Sections SEARCH Skip to content Skip to site index Style Subscribe Log In Subscribe Log In Advertisement Supported by Like Facebook, but for fifth cousins, adoptive mothers and sperm-donor dads. ByAlyson Krueger June 16, 2018 Three years ago Dyan deNapoli, a 57-year-old author and TED speaker who specializes in penguins, was given a 23andMe genetic testing kit for her birthday. Intrigued, she spit in the tube and sent the results to a lab in Burlington, N.C. About two months later she received a pie chart breaking down where her ancestors lived (99.4 percent of them were from Europe). What she was most giddy about, however, was a 41-page list of all the people who had done the test and were genetically related to her: 1,200 in all. (Customers can choose whether their information is shared with others.) “I had the names of everyone from my immediate family members to my first cousins, second cousins, third. Once I got past … [Read more...] about Are Genetic Testing Sites the New Social Networks?
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Sections SEARCH Skip to content Skip to site index Science Subscribe Log In Subscribe Log In Advertisement Supported by Seeing how microbes snatch new genetic material from their environment could help in the fight against antibiotic resistance. BySteph Yin June 14, 2018 Two bacteria are sitting near free-floating DNA. Suddenly, one bacterium shoots out a long appendage, latches onto a DNA fragment and reels in its catch. It happens fast, but it’s clear: this organism had just gone fishing. Biologists at Indiana University recently captured this maneuver on camera for the first time. Their findings, published Monday in the journal Nature Microbiology, verify the existence of a harpoon-like mechanism that scientists have been piecing together for decades. The work also advances understanding of how bacteria take up DNA from their surroundings, which is called natural transformation. That process is key to the spread of … [Read more...] about Using Harpoon-Like Appendages, Bacteria ‘Fish’ for New DNA
Sections SEARCH Skip to content Skip to site index Health Subscribe Log In Subscribe Log In Advertisement Supported by Global Health ByDonald G. McNeil Jr. May 24, 2018 Although there is optimism that the Ebola outbreak in central Africa can still be quickly contained, the fight is already becoming more complex, health experts said this week. Novel tactics — a new vaccine already in use, and new antibody or drug treatments that may be deployed — raise hopes that the outbreak will be quickly extinguished. But the treatments are unfamiliar to a wary and terrified population. There are now 58 confirmed or suspected victims in the Democratic Republic of Congo, of whom 27 have died, the World Health Organization said on Wednesday. Three cases were in health care workers. In one alarming development, three patients fled from an Ebola ward overseen by Doctors Without Borders in a hospital in Mbandaka, a city of more than one … [Read more...] about Doctors Test New Tactics Against Ebola in Central Africa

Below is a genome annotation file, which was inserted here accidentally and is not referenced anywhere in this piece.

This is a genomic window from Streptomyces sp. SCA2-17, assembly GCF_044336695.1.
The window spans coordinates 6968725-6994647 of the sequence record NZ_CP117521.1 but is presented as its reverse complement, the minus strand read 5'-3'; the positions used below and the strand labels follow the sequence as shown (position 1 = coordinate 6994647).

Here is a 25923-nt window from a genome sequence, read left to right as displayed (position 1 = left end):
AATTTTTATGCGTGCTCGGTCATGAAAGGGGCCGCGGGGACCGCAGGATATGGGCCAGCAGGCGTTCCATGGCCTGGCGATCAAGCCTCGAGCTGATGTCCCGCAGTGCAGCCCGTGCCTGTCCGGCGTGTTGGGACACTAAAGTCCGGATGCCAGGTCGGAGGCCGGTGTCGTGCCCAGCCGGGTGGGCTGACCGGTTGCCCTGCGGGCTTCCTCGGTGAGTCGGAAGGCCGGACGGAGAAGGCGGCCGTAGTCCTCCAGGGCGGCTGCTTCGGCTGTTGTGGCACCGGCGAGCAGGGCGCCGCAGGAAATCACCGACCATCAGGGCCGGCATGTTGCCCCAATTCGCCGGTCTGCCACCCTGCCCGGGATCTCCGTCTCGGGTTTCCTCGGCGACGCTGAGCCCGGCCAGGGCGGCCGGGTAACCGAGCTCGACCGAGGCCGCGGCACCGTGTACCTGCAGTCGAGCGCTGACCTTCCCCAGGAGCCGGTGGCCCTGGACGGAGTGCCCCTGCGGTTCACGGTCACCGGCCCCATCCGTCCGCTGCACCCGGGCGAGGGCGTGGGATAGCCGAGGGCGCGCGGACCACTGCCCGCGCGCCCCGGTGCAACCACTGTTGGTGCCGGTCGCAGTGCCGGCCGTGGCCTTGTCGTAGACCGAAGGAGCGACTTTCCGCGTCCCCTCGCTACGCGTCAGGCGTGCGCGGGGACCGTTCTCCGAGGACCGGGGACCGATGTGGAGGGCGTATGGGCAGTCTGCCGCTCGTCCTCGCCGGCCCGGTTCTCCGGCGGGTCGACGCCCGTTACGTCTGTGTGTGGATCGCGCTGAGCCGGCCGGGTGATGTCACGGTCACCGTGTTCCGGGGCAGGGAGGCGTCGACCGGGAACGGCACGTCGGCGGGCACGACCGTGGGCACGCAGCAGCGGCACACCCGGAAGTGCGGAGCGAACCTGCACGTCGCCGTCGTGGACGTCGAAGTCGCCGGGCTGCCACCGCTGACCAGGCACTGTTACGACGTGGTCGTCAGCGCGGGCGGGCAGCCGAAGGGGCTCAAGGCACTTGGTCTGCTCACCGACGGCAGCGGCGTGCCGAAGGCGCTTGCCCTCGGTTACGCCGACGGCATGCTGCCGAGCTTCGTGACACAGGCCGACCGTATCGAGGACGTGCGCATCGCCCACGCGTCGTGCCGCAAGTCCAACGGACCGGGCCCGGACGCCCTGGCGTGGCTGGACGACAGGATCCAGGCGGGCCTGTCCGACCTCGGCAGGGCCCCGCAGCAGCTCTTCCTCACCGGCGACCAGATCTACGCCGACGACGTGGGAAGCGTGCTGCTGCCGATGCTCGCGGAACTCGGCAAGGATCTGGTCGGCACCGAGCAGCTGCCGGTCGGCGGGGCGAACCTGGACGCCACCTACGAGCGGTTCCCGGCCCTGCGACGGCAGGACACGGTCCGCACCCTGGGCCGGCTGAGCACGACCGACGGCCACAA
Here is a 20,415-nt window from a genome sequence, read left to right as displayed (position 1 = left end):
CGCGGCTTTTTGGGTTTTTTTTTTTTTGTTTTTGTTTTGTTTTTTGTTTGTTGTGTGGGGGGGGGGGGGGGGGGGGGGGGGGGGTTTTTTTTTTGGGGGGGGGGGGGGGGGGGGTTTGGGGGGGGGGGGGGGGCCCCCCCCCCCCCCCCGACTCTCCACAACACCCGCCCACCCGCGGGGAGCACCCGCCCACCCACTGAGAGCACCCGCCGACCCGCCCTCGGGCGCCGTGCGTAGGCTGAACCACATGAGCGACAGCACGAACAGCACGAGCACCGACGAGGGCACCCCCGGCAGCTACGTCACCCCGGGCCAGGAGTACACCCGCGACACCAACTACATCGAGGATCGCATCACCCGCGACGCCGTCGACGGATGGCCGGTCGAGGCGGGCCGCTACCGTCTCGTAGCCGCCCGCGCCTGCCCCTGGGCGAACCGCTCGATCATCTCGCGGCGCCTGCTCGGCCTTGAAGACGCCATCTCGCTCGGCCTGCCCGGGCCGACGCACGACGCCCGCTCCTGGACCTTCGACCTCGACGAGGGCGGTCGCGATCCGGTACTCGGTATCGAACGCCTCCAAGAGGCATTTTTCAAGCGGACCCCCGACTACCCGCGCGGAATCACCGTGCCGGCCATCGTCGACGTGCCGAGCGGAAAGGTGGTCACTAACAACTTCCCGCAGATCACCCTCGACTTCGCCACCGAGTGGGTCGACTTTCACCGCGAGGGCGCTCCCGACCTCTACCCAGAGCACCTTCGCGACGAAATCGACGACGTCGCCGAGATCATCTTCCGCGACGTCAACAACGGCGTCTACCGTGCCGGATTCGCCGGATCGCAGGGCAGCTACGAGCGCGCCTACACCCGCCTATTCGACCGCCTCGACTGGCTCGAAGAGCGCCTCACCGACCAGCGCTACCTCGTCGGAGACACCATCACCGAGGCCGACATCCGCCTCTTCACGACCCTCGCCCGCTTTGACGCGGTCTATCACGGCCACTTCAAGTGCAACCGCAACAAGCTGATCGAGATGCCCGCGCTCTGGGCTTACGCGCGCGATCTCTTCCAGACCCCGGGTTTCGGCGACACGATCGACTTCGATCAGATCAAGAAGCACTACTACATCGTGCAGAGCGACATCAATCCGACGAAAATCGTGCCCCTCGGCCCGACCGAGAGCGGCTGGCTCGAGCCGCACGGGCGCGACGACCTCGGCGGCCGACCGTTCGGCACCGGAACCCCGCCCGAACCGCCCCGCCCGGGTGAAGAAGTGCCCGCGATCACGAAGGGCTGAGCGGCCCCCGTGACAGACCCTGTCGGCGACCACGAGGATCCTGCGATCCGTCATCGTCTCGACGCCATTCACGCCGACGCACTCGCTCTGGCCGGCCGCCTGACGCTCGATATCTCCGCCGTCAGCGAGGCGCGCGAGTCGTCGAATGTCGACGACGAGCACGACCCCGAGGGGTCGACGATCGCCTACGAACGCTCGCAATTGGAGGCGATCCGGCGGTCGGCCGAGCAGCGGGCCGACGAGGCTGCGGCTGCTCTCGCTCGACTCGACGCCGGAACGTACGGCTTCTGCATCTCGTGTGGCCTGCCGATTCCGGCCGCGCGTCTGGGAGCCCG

Sections SEARCH Skip to content Skip to site index Health Subscribe Log In Subscribe Log In Advertisement Supported by Global Health ByDonald G. McNeil Jr. May 21, 2018 For the first time, the World Health Organization has published a list of diagnostic tests that it considers essential to every health care system in the world. The list, published Wednesday, is similar to the agency’s essential medicines list, which the W.H.O. launched in 1977. In its day, the medicines list was revolutionary because it was both a global guide to rational treatment regimens and because it fostered the idea that certain medicines were so important that they should be available to the whole world, regardless of price. The W.H.O. expert panel that created the diagnostics list hopes it will eventually be just as revolutionary. “I’m thrilled about it,” said, said Dr. Madhukar Pai, director of global health for McGill … [Read more...] about For First Time, W.H.O. Names Some Lab Tests ‘Essential’
Sections SEARCH Skip to content Skip to site index Live Subscribe Log In Subscribe Log In Advertisement Supported by Living With Cancer BySusan Gubar May 17, 2018 When my cancer support group visited a research lab, the discussion of proteomics, fibroblasts and microRNAs made about as much sense to me as Lewis Carroll’s nonsense rhymes. Yet the meeting confirmed my suspicion that the gulf between patients and researchers needs to be bridged. Here’s how the gathering came about. One of my physicians is a mentor to Anirban Mitra, a researcher in ovarian cancer who works at Indiana University in my hometown. She suggested that Dr. Mitra meet with the members of my gynecological cancer support group. We invited Dr. Mitra to one of our get-togethers; however, he graciously offered to host a lunch at his lab in February, saying that our appearance would be a “huge motivator” for his team. During the visit, six of us … [Read more...] about The Jabberwocky in a Cancer Lab